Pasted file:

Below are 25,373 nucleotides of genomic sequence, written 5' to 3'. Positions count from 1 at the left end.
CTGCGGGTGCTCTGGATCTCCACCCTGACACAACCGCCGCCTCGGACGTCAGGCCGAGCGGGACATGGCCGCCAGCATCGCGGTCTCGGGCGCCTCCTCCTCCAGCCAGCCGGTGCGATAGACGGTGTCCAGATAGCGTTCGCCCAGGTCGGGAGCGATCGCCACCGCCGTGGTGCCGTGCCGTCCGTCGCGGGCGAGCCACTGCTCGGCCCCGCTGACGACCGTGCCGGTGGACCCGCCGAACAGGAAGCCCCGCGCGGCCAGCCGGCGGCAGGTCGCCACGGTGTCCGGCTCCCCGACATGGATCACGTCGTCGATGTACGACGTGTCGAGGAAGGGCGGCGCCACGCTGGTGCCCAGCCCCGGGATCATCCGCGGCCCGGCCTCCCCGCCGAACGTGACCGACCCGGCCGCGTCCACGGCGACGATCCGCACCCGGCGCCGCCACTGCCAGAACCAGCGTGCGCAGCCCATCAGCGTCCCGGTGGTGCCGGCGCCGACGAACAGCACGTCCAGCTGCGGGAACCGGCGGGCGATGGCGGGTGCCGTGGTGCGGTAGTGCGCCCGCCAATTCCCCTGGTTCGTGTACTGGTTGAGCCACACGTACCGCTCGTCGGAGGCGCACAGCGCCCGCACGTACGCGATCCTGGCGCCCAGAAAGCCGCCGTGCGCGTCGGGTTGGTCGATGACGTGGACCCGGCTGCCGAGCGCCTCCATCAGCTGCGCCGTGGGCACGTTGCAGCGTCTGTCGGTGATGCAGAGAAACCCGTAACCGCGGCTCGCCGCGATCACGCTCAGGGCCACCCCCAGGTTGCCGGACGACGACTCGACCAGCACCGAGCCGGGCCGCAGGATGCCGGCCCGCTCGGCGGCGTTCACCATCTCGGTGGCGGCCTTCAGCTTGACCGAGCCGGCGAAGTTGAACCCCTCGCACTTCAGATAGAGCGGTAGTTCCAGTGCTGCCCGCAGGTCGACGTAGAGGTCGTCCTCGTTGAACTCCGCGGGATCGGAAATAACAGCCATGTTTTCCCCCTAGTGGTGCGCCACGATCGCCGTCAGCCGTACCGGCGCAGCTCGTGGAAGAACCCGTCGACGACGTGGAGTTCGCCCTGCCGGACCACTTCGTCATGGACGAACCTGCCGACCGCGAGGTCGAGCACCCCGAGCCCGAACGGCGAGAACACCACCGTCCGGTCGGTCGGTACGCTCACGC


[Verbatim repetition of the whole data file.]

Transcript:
Below are 25,373 nucleotides of genomic sequence, written 5' to 3'. Positions count from 1 at the left end.
CTGCGGGTGCTCTGGATCTCCACCCTGACACAACCGCCGCCTCGGACGTCAGGCCGAGCGGGACATGGCCGCCAGCATCGCGGTCTCGGGCGCCTCCTCCTCCAGCCAGCCGGTGCGATAGACGGTGTCCAGATAGCGTTCGCCCAGGTCGGGAGCGATCGCCACCGCCGTGGTGCCGTGCCGTCCGTCGCGGGCGAGCCACTGCTCGGCCCCGCTGACGACCGTGCCGGTGGACCCGCCGAACAGGAAGCCCCGCGCGGCCAGCCGGCGGCAGGTCGCCACGGTGTCCGGCTCCCCGACATGGATCACGTCGTCGATGTACGACGTGTCGAGGAAGGGCGGCGCCACGCTGGTGCCCAGCCCCGGGATCATCCGCGGCCCGGCCTCCCCGCCGAACGTGACCGACCCGGCCGCGTCCACGGCGACGATCCGCACCCGGCGCCGCCACTGCCAGAACCAGCGTGCGCAGCCCATCAGCGTCCCGGTGGTGCCGGCGCCGACGAACAGCACGTCCAGCTGCGGGAACCGGCGGGCGATGGCGGGTGCCGTGGTGCGGTAGTGCGCCCGCCAATTCCCCTGGTTCGTGTACTGGTTGAGCCACACGTACCGCTCGTCGGAGGCGCACAGCGCCCGCACGTACGCGATCCTGGCGCCCAGAAAGCCGCCGTGCGCGTCGGGTTGGTCGATGACGTGGACCCGGCTGCCGAGCGCCTCCATCAGCTGCGCCGTGGGCACGTTGCAGCGTCTGTCGGTGATGCAGAGAAACCCGTAACCGCGGCTCGCCGCGATCACGCTCAGGGCCACCCCCAGGTTGCCGGACGACGACTCGACCAGCACCGAGCCGGGCCGCAGGATGCCGGCCCGCTCGGCGGCGTTCACCATCTCGGTGGCGGCCTTCAGCTTGACCGAGCCGGCGAAGTTGAACCCCTCGCACTTCAGATAGAGCGGTAGTTCCAGTGCTGCCCGCAGGTCGACGTAGAGGTCGTCCTCGTTGAACTCCGCGGGATCGGAAATAACAGCCATGTTTTCCCCCTAGTGGTGCGCCACGATCGCCGTCAGCCGTACCGGCGCAGCTCGTGGAAGAACCCGTCGACGACGTGGAGTTCGCCCTGCCGGACCACTTCGTCATGGACGAACCTGCCGACCGCGAGGTCGAGCACCCCGAGCCCGAACGGCGAGAACACCACCGTCCGGTCGGTCGGTACGCTCACGC